At the same time, they panned the idea of higher tax rates for society’s wealthiest
Leaders of the world’s largest and most powerful companies are on edge. A decade after the financial crisis, their businesses are thriving and their pocketbooks are overflowing, but they worry about populism and the threat it poses to the global order they helped build.
Many executives gathered at the exclusive World Economic Forum this week acknowledged that inequality is a major problem fueling populist backlash, and that some middle-class jobs in the West are being lost to trade and automation (even though more jobs overall are being created around the world).
A few business leaders in Davos went so far as compare today’s situation to the late 19th century, an era when tycoons like Andrew Carnegie, Andrew W. Mellon, and John D. Rockefeller amassed huge fortunes while most in the working class toiled under harsh conditions.
“We’re living in a Gilded Age,” said Scott Minerd, chief investment officer of Guggenheim Partners, which manages more than $265 billion in assets. “I think, in America, the aristocrats are out of touch. They don’t understand the issues around the common man.”
The solution to inequality, many in Davos said, is “upskilling” people so that they can obtain better jobs in the digital economy.
“The lack of education in those areas in digital is absolutely shocking. That has to be changed,” Stephen A. Schwarzman, chief executive of Blackstone, told a panel. “That will very much lessen the inequalities that people have in terms of job opportunities.”
Schwarzman, whose net worth is estimated at $13 billion, said it is “up to the grown-ups” to make digital upskilling happen in K-12 schools.
.. His calls were echoed by others, including Ruth Porat, chief financial officer at Alphabet, Google’s parent company; Keith Block, co-chief executive of Salesforce; C Vijayakumar, chief executive of HCL Technologies; and Michael Dell, founder of Dell Technologies.
“All of us collectively can do quite a lot to create opportunities so that everybody is included in this growth,” said Dell, who is worth an estimated $28 billion. “It’s going to require lots of new skills, capabilities.”
Dell said the issue goes beyond K-12 education and that companies need to train workers continuously. His own company struggles with finding enough skilled workers, and poaching them from other companies doesn’t work, Dell added. “You need to hire and train and grow them from within.”
.. In a report released earlier this month, the forum estimated it would cost the United States $34 billion to reskill the 1.37 million workers expected to lose their jobs to automation in the next decade. The forum said 86 percent of the cost “would likely fall on the government.”
“Upskilling is not going to alter the insecurities and inequalities,” said Guy Standing, author of “The Precariat: The New Dangerous Class,” who spoke on four panels at Davos this year. He said most executives still don’t understand what is needed.
Standing said calls for more education and training were a “cop-out,” and that the result would undoubtedly help only a small number of people, which in turn could bring down wages and status in whatever new jobs they went on to obtain.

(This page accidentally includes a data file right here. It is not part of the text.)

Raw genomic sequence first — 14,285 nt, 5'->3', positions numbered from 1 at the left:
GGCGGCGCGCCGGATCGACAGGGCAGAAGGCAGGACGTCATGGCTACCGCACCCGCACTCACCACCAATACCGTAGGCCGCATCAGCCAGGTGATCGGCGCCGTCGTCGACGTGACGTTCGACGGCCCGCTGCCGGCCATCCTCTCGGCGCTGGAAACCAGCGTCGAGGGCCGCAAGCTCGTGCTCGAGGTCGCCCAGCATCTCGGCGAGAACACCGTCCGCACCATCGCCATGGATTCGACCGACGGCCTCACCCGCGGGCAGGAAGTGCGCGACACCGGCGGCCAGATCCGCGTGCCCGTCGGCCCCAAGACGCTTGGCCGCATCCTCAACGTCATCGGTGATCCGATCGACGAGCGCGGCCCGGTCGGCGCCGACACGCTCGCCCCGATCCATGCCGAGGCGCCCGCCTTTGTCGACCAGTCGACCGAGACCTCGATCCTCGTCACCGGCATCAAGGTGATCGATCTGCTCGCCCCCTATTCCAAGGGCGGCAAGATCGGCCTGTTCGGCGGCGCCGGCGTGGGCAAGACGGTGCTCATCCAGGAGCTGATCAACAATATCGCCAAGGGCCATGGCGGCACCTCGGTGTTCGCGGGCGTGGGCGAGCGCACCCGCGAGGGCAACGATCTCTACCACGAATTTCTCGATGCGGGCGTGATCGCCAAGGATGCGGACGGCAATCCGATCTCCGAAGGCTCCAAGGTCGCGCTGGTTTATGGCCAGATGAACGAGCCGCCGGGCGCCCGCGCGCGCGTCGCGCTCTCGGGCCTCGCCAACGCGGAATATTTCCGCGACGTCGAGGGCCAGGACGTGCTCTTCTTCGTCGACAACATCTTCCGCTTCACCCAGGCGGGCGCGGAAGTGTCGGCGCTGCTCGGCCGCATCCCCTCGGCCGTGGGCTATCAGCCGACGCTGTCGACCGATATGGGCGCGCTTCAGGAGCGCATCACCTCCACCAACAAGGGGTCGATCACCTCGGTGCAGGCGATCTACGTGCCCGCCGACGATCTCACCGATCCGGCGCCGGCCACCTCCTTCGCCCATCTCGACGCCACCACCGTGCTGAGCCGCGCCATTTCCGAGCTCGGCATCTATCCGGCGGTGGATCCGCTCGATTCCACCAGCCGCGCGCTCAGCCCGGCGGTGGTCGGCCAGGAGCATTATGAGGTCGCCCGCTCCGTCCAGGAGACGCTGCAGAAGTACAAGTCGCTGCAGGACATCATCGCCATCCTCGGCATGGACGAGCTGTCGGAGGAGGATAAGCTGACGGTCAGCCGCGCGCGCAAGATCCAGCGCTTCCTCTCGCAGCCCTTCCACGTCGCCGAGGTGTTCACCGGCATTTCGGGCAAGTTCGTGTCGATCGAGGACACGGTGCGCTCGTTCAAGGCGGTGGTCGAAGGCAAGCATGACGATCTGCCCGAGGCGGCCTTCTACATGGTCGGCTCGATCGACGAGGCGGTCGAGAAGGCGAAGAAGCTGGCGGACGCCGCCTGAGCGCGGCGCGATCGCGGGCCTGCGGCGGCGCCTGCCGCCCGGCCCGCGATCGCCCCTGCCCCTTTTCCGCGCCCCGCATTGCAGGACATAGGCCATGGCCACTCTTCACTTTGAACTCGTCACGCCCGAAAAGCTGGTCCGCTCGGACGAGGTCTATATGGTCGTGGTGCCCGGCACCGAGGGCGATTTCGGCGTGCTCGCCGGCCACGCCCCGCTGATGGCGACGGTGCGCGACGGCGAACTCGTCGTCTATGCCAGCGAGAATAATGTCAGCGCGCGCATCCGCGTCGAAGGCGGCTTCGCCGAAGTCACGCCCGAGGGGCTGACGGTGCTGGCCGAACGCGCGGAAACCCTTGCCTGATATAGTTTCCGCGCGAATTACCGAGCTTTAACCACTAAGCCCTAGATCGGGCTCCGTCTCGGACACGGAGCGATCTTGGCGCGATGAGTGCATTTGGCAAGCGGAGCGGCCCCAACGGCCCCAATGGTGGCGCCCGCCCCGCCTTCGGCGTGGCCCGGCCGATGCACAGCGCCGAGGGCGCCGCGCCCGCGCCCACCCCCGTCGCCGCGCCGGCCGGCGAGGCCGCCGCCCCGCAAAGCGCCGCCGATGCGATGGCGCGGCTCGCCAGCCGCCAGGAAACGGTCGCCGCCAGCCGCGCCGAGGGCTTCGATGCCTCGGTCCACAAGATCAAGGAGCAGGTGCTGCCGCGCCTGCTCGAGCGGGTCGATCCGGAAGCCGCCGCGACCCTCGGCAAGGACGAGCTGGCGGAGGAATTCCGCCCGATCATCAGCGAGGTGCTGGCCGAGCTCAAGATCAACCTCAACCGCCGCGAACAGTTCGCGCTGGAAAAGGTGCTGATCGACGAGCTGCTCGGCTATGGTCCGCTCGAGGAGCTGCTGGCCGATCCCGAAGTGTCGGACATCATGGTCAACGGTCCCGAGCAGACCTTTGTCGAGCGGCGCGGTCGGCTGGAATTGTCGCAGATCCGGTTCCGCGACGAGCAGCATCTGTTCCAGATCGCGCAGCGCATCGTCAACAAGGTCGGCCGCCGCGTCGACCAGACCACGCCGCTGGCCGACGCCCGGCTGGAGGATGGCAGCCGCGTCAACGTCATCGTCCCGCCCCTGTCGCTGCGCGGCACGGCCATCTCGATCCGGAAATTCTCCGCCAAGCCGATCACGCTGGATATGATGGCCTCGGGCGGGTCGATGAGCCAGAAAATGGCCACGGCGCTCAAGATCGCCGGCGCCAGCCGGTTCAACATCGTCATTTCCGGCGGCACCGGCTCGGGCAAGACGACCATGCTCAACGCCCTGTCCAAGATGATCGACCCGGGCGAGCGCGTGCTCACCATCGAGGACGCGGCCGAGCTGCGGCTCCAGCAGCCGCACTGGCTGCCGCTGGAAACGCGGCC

A study in 2015 by economists Brad J. Hershbein, Melissa S. Kearney and Lawrence H. Summers postulated what would happen if 10 percent of American men, ages 25 to 64, who did not have a bachelor’s degree suddenly obtained one. They found that it would improve pay and job prospects for the men who earned the degrees, but would do little to reduce the inequality gap because the richest Americans have so much more income and wealth.
But millionaires and billionaires in Davos panned the idea of higher taxes, arguing that the private sector does a better job than the government of spending money wisely.
“No, I am not supportive of that, and I don’t think it would help the growth of the U.S. economy,” Dell responded when asked about his views of Ocasio-Cortez’s proposal for a 70 percent marginal income tax on earnings above $10 million.
Dell noted that he and his wife contribute most of their wealth to a foundation. “I feel much more comfortable with our ability as a private foundation to allocate those funds than I do giving them to the government.”
Others argued that their tax rate is already high and that raising tax rates could push people to move abroad or not invest.
“If I look at my tax rate now, it’s probably well into the 60s,” said AECOM chief executive Michael S. Burke, adding that he pays federal taxes, California income taxes, sales tax and a significant property tax. “I think we ought to have a competitive tax rate.”
.. When asked whether corporations should pay higher taxes, executives again criticized the idea. In 2017, President Trump and the Republicans in Congress passed a sweeping tax bill with the largest corporate tax cut in U.S. history.
“It’s an easy fix, I think, for many people to say, ‘Well, let’s just tax,’” Block said during a panel.
By contrast, leaders from academia and the nonprofit world were quick to call for higher taxes and a redistribution of income.